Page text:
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  2. St. Louis is a special case. What happened was, long ago, the city decided that the county was taking up too much of its services while not paying enough to fund them. So, they removed themselves from the county. The City of St. Louis is not within St. Louis County– it’s not in any county at all.
    The Earnings Tax (3% of the gross for everyone that lives or works in the City of St. Louis) convinced a lot of people and businesses to move from the city to the county.
    Meanwhile, the county has always been a vibrant and diversified community. I remember reading at a display (about the World Fair) at a museum there that families would often come to Forest Park with blankets to spread out on the grass, and they would sleep there overnight (there was a heat wave going on at the time). That area (University City, I believe) is still a popular place.
    The County is strong, but the city is dwindling, and it’s been like that for a long time. They cut their own throats. The story is indeed one of poor foresight, but it’s much larger than a single park.
    And Lindbergh runs parallel (curve and all) with 270, right through downtown Kirkwood and on to Lemay. I don’t see Kirkwood suffering for lack of a freeway (or Clayton, or Oakville, etc.).
    I don’t see why anyone would go to the city when the county is so much nicer.

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  3. I would second Dennis on the effects of freeway routes and African American communities. The story of I-40 in Nashville is one of the most nakedly racist tales I’ve ever encountered. The planning of Ellington Parkway was similar. Both these highways destroyed vibrant, predominantly African American, neighborhoods.

    Also, I grew up in the ultimate car town – Detroit, home to the first urban depressed freeway in America! Built in 1942, the Davidson freeway coincides with Detroit’s peak population (about1.8 million) and the place has been sliding downhill ever since. If there’s a correlation it’s weak, but I think it’s striking that the decline of Detroit almost perfectly mirrors the rise of the freeway.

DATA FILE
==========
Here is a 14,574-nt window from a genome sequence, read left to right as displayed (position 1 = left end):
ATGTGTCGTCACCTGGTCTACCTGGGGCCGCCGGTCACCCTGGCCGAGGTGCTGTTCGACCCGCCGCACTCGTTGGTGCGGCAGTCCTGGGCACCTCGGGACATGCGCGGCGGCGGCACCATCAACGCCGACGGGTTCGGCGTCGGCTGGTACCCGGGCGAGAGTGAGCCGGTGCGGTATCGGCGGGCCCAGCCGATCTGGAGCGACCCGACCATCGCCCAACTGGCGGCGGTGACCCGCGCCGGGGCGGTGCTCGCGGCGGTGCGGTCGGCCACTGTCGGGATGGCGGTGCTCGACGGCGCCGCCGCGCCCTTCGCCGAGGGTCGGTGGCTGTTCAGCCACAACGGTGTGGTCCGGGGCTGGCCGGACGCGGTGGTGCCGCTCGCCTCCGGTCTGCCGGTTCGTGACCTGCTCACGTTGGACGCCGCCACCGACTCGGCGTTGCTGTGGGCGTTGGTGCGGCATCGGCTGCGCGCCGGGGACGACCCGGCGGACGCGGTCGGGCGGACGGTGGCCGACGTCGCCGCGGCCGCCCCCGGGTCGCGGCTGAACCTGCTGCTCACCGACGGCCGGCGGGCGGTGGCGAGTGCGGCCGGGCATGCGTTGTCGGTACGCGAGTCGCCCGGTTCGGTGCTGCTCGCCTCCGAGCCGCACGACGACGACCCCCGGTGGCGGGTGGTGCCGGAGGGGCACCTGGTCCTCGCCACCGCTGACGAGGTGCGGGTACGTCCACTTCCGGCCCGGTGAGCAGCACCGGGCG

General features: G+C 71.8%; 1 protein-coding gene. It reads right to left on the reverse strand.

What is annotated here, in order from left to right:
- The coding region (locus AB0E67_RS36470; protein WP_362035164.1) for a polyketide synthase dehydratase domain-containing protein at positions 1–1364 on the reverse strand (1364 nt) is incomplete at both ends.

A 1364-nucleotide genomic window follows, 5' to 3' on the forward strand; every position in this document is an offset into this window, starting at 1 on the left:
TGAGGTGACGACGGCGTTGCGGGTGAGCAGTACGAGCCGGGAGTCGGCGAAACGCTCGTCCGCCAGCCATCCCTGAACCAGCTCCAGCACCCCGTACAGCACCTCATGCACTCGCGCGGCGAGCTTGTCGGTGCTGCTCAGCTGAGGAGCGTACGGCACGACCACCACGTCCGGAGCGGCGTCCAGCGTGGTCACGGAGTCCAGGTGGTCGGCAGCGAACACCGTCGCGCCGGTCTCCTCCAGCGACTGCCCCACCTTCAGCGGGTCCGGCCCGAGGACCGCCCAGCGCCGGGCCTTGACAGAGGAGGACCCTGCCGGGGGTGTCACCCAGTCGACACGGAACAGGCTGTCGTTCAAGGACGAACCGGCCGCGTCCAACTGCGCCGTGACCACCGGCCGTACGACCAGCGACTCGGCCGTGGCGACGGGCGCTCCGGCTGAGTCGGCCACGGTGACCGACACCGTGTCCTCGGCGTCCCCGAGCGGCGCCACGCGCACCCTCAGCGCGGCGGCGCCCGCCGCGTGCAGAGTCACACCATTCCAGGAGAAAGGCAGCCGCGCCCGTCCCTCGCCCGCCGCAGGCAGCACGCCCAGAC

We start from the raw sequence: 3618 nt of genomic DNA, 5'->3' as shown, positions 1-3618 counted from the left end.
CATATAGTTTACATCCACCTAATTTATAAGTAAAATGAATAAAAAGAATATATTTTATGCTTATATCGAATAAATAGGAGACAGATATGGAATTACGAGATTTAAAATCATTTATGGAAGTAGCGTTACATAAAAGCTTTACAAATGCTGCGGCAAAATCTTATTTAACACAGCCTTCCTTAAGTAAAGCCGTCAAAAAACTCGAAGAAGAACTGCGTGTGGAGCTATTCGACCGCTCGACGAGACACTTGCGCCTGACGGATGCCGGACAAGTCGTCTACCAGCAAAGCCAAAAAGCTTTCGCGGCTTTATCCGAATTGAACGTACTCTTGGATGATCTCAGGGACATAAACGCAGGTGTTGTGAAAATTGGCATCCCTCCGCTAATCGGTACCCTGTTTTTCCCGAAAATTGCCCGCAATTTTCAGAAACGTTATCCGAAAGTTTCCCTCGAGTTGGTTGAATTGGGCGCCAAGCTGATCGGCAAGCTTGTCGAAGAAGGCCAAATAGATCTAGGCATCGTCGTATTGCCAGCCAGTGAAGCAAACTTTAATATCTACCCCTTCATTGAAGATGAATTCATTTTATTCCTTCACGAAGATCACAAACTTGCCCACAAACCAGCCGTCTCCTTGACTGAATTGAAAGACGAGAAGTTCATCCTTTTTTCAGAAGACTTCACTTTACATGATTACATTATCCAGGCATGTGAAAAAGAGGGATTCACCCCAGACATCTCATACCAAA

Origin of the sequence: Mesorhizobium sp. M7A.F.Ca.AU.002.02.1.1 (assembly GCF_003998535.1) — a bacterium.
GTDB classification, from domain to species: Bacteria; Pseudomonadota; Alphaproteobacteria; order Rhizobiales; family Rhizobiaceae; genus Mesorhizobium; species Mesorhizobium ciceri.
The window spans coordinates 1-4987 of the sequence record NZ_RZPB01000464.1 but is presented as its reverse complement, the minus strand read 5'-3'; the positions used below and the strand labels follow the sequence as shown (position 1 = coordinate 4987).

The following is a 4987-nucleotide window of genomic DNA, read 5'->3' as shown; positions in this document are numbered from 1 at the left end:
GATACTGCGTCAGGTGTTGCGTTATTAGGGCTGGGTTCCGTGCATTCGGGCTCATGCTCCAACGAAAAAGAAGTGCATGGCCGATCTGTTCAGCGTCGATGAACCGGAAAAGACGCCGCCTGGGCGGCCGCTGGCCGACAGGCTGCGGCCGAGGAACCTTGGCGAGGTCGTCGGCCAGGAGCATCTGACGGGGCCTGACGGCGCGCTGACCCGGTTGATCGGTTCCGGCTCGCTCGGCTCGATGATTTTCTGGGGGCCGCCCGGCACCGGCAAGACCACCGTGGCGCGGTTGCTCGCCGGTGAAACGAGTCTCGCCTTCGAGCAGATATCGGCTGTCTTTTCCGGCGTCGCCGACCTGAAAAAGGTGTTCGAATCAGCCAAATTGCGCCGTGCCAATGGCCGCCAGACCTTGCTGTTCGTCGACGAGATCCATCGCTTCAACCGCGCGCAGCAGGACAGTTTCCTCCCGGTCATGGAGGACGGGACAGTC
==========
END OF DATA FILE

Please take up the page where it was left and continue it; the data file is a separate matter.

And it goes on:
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  4. I wanna agree partially with Dennis about Minneapolis. The c ity has a vibrant magnificent downtown. But I believe this is despite the freeways. I used to live in the Loring neighborhood which was a upper crust neighborhood on the edge of downtown. It had and still has magnificent churches built by their well to do. But when the highway came in all the wealthy abandoned the neighborhood and all their graceful townhouses and manors were converted into apartments. The neighborhoods are only just beginning to regenerate now.

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  5. “A city like Phoenix which is essentially built for freeways will never be a great city.”

    OK. But does it want to be a great city? Does it try to be? It must be a nice place to live. A lot of people are moving there, or have in the recent past. (People make this argument about NYC all the time, and it rings true to me.) I understand that policy has a huge impact on peoples’ preferences. I get it. But many years of preference-making have… made preferences. And a lot of people prefer a 3,500-square-foot single-family home with a yard and a garage. And when a few million of them get together and invent a place to live, you get Phoenix. Not London. So be it. I just have a hard time buying the agrument that this basket of preferences is “spiritually” deficient.

    “All of which pushes urbanites out of the city and into the suburbs. As Tim notes, this exodus is hardly chosen.”

    Again, I am not so sure. I suspect that preferences and policy were working in the same direction, rather than one “causing” or “pushing” the other. Read Mencken some time. There were LOTS of reasons people did not like living in cities like Baltimore. And many of those reasons had nothing to do with highways or parking requirements.

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    • @Sam M,

      I mostly agree with this comment. If you want to stick 3 million people together, you really have a couple of options. You either pack them in tightly or you rely on freeways to allow them to spread out. Both cases have their pluses and minuses. Both cases have their pluses and minuses. You simply can’t talk about suburbs without also talking about the ability to have larger houses and yards and so on. And you can’t dismiss these benefits as something that people only think they want without simply disregarding preferences that are not your own.